La Salle University Magazine Feature: La Salle alumna designs her own career path

Stella Guan, ’12, utilizes the storytelling skills she learned at La Salle every day in her career.

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Growing up in a small town in China, Stella Guan, ’12, began flexing her creative muscles from an early age. Today, the entrepreneur has created a name for herself working as a designer, teacher, and public speaker. Learning to tell stories, a skill she uses every day, was taught and refined at La Salle University, she said.

“One of the really important things I learned was storytelling,” Guan said.

The alumna, who studied communication, first arrived in the U.S. at age 18 to begin classes at 20th and Olney. She chose La Salle after observing through her online research it was where she could study the program she wanted to pursue while living in a major U.S. city. A scholarship didn’t hurt, either, she added.

“One of the really important things I learned was storytelling.” —Stella Guan, ’12

While there was a bit of culture shock for the international student, Guan said the small campus with attentive faculty and staff made the adjustment to La Salle and the U.S. easier.

“As an international student studying at La Salle from China, Stella has been such an involved, creative, and multi-talented student and alumna,” said Cherylyn Rush, La Salle’s multicultural affairs director. “Stella was very involved in many of our student organizations and was very active at the University and the Multicultural & International Center. Stella continues to live her quote, ‘Dress Elegantly, Love Fiercely, Live Boldly.’”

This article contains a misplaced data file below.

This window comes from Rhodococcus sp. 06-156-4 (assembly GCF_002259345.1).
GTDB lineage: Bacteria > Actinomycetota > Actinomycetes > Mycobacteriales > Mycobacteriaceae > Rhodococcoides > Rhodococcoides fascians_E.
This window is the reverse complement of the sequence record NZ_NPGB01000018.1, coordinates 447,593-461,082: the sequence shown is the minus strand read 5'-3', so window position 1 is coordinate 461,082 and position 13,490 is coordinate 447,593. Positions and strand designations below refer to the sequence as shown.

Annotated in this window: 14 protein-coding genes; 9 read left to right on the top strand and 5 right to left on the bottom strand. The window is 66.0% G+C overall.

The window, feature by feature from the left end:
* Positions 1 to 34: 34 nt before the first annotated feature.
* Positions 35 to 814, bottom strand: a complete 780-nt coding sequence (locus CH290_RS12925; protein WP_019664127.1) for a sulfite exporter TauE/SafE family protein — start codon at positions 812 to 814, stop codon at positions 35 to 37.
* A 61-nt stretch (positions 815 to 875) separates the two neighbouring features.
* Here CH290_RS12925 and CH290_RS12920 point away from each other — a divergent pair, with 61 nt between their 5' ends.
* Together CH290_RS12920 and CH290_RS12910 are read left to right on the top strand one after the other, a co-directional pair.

The Department of Communication prepared Guan with the tools to effectively convey a message to an interested audience, Guan said.

“It’s so important to learn what makes people tick and capture their attention,” she said.

Outside of class, she worked to rack up internships, helping her determine a career in television production wasn’t for her—but design was.

“Stella personified the extra-mile student. You ask for a two-page internship report; you got four or five pages,” said Brother Gerard “Gerry” Molyneaux, ’58, M.A. ’59, FSC, Ph.D., who oversees the communication department’s internship program. “She was delivering top-notch papers and projects while handling four courses here and interning in New York City. Her capacity for work seemed limitless and as if she were just hitting her stride, which she was.”

Following a stint in New York to continue her education and working as a visual designer and teacher, Guan moved to Los Angeles in 2020. She decided to take her passions and form her own companies—Path Unbound and Bezier Home. Path Unbound is a UI/UX design school that offers customizable creative education for those looking to shift careers and designers aiming to grow their skill set. Bezier Home is a postmodern, multi-functional furniture brand at an affordable price.

Guan created both businesses out of her multifaceted love for design and teaching. She’s hoping to see both ventures grow in the next year as she takes on a co-founder to help run Path Unbound as she dives more into designing for Bezier Home.

Without La Salle, Guan said she wouldn’t have discovered her true career path. She said students should dive headfirst into their curriculum while also taking on internships to learn what they’re drawn to. And, if the career field they thought was the right fit isn’t, be open to new opportunities because it could be a blessing in disguise.

“It’s more important to find your passion,” she added.

—Meg Ryan

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